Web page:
King David is a well-known biblical figure, and known as the author of biblical psalms. PETER FEINMAN untangles David’s lesser-known authorship, and his incredible contributions that changed the course of human history.
David changed the course of human history. There, I said it. I finally put pen to paper or finger to keyboard. What an audacious statement. What possessed me?
David, of course, is a well-known figure. Everyone knows about David and Goliath. Many people know about David and Bathsheba. People know about David and Absalom. And then there is David as the ancestor of the messiah. So it is not exactly as if he is an unknown quantity.
David also is known as the author of psalms. But as it turns out he was a far more extensive writer than previously realized. And it is through his writing that he changed the course of human history. He did so by creating the King David Bible (KDB).
The KDB was a seven-day fall new-year performance produced, directed, written by, and starring David. It was performed in Jerusalem. It was performed at multiple locations there. It included music, dance, processions, food, and intensely personal dramatic acting. Nothing like it had ever occurred before and nothing like it would ever occur again. Perhaps the opening (and closing) ceremonies of the summer Olympics with the procession of the Olympic flag from Greece to the host site comes closest but it lacks the charisma of the David as the ruler of a political entity to breathe his spirit into it.
Writing certainly existed before David. Stories could be quite long and contain a multitude of episodes. Think of the story of David’s own rise to power in the Books of Samuel, or Gilgamesh or Sinuhe from the older writing civilizations of Mesopotamia and Egypt. Notice that all these examples are the stories of one individual. By contrast the KDB began in the garden with the first man of Yahweh and ended at Zion with David and the ark of Yahweh.
David brought a four-dimensional mind to the state of the art information technology and its application of his time, the alphabet prose narrative. The same four-dimensional thinking that enabled him to succeed in the military and political worlds now enabled him to be an artistic revolutionary and visionary. He saw in time and created an art form to express his vision.
The KDB was not only written, it was performed. Not only did David tell a story over the seven days of the new year festival, he performed in it. He performed as the first man in the garden. He performed as Cain. He performed as Noah. He performed as Abram, as Jacob, as Moses (over two days), as Joshua, and finally as himself in the closing scene. His very performances over the seven days helped deliver the message that the entire KDB really was a single story.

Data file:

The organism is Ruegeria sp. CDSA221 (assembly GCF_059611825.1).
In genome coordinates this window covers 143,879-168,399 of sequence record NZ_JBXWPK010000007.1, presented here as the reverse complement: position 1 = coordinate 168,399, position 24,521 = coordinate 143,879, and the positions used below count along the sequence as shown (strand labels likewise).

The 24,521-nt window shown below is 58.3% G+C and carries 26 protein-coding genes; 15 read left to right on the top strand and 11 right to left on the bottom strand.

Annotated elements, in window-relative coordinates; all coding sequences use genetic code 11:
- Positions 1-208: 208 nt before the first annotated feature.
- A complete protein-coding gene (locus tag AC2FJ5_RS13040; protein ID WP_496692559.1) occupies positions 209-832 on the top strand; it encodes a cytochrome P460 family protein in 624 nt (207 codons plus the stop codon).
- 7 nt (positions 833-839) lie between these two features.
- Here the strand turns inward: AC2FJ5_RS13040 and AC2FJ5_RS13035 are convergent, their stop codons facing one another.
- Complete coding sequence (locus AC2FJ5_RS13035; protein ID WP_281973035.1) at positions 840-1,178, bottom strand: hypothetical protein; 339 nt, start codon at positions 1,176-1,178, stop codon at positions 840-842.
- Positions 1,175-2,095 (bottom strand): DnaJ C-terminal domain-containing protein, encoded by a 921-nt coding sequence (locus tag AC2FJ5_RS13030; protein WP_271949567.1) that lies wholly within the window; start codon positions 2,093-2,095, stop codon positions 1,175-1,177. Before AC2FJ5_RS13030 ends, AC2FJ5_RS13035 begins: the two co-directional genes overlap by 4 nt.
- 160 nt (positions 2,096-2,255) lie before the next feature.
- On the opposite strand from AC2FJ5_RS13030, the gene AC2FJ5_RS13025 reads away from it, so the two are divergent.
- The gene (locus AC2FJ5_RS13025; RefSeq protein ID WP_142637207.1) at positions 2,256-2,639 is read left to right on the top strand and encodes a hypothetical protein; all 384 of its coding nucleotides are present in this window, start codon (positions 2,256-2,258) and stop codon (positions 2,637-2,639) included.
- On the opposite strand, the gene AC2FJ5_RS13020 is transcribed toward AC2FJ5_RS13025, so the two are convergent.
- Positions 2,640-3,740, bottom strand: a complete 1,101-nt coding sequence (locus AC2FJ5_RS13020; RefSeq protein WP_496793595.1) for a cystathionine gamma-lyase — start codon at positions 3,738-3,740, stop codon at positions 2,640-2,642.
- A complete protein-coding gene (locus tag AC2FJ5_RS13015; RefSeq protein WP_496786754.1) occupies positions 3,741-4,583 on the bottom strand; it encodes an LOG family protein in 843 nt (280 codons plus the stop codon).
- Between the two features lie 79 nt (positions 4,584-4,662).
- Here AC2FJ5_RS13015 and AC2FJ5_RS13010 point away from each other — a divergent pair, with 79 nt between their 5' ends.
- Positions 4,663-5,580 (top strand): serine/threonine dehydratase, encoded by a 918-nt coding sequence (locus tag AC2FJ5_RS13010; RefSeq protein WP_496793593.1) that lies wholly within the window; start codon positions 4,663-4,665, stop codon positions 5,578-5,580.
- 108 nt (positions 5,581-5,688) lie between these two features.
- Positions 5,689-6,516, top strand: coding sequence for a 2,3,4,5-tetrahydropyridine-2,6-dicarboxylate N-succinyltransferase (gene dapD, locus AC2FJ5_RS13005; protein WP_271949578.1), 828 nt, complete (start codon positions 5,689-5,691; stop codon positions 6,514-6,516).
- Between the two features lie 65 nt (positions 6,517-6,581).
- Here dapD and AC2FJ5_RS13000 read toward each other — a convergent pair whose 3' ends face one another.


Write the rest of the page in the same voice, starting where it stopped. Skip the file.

David did not invent the fall new year ceremony. Traditionally such festivals celebrated the king. The king was the representative of the great warrior deity (Baal, Marduk, Horus) whose cosmic triumph in the heavens over the forces of chaos was celebrated through the son who represented him and his royal rule on earth. David changed the location of the story. The story now took place on earth and it included the people.
David also introduced audience participation. Typically the little people observed the great procession of royal splendor just as we do the inauguration of a president, king, or queen. In the performance of the KDB, the people joined in the procession led by the king and the ark of the Lord. They were not spectators but part of the theater.
Nothing before ever had come close to being the experience of the KDB and perhaps nothing would again. Then he died. Now what?
To excavate the KDB from the Bible is an overwhelming task. Rather than try to accomplish it all at once, I am approaching the project piecemeal. In the battle for power in Jerusalem after the death of David, four individuals supplemented the KDB with their own stories. I have chosen six of them concentrated in the first cycle or day 1 of the performance from the beginning of the Book of Genesis. I call them “son” stories as they represent the second generation of writing to the KDB (sons of Cain, sons of God, sons of Noah).
By identifying and understanding them in the context in which they were written in the 10th century BCE of Solomon and his successor Rehoboam, it is possible to peel back a layer on at least part of the KDB. This book, Jerusalem Throne Games: The Battle of Biblical Stories after the Death of David represents that effort. It then becomes possible to extend the effort into the son stories of Abram from day 2 following the same template or to hone in on the KDB from day 1 now that the supplements have been peeled off. I doubt I can complete this journey in my lifetime but it does keep me busy.
9781785706165 | OXBOW BOOKS | PAPERBACK | 352 PAGES | £30.00
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PETER FEINMAN is the founder and president of the Institute of History, Archaeology, and Education, a non-profit organization which provides enrichment programs for schools, professional development program for teachers, and public programs. His research interests cross disciplinary boundaries including American history, ancient civilizations, biblical history, and New York history.